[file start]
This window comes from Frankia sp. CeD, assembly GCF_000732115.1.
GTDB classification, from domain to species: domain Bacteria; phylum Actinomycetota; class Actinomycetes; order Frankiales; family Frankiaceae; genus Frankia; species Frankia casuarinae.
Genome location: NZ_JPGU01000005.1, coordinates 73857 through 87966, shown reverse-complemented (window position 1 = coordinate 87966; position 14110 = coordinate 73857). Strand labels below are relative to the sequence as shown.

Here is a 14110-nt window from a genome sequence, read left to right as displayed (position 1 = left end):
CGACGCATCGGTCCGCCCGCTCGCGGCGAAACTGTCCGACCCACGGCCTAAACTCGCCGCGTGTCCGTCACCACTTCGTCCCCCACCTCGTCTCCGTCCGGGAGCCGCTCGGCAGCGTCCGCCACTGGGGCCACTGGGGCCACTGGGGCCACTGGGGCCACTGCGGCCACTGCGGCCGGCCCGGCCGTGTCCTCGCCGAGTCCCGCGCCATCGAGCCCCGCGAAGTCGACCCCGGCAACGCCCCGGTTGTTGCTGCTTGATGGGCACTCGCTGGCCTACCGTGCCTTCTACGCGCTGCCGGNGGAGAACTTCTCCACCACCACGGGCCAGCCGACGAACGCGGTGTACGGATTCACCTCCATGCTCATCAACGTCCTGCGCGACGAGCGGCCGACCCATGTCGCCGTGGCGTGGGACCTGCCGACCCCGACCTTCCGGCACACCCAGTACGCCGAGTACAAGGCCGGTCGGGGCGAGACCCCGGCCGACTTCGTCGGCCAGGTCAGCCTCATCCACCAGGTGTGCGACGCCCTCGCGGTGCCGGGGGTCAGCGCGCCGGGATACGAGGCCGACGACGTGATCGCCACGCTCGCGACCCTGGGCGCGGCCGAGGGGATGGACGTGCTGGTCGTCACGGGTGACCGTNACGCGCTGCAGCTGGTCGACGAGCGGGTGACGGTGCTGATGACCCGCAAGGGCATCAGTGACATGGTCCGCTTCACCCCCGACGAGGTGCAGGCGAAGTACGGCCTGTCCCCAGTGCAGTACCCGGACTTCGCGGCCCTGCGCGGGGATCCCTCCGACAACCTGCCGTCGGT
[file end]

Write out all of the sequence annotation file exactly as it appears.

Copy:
This window comes from Frankia sp. CeD, assembly GCF_000732115.1.
GTDB classification, from domain to species: domain Bacteria; phylum Actinomycetota; class Actinomycetes; order Frankiales; family Frankiaceae; genus Frankia; species Frankia casuarinae.
Genome location: NZ_JPGU01000005.1, coordinates 73857 through 87966, shown reverse-complemented (window position 1 = coordinate 87966; position 14110 = coordinate 73857). Strand labels below are relative to the sequence as shown.

Here is a 14110-nt window from a genome sequence, read left to right as displayed (position 1 = left end):
CGACGCATCGGTCCGCCCGCTCGCGGCGAAACTGTCCGACCCACGGCCTAAACTCGCCGCGTGTCCGTCACCACTTCGTCCCCCACCTCGTCTCCGTCCGGGAGCCGCTCGGCAGCGTCCGCCACTGGGGCCACTGGGGCCACTGGGGCCACTGGGGCCACTGCGGCCACTGCGGCCGGCCCGGCCGTGTCCTCGCCGAGTCCCGCGCCATCGAGCCCCGCGAAGTCGACCCCGGCAACGCCCCGGTTGTTGCTGCTTGATGGGCACTCGCTGGCCTACCGTGCCTTCTACGCGCTGCCGGNGGAGAACTTCTCCACCACCACGGGCCAGCCGACGAACGCGGTGTACGGATTCACCTCCATGCTCATCAACGTCCTGCGCGACGAGCGGCCGACCCATGTCGCCGTGGCGTGGGACCTGCCGACCCCGACCTTCCGGCACACCCAGTACGCCGAGTACAAGGCCGGTCGGGGCGAGACCCCGGCCGACTTCGTCGGCCAGGTCAGCCTCATCCACCAGGTGTGCGACGCCCTCGCGGTGCCGGGGGTCAGCGCGCCGGGATACGAGGCCGACGACGTGATCGCCACGCTCGCGACCCTGGGCGCGGCCGAGGGGATGGACGTGCTGGTCGTCACGGGTGACCGTNACGCGCTGCAGCTGGTCGACGAGCGGGTGACGGTGCTGATGACCCGCAAGGGCATCAGTGACATGGTCCGCTTCACCCCCGACGAGGTGCAGGCGAAGTACGGCCTGTCCCCAGTGCAGTACCCGGACTTCGCGGCCCTGCGCGGGGATCCCTCCGACAACCTGCCGTCGGT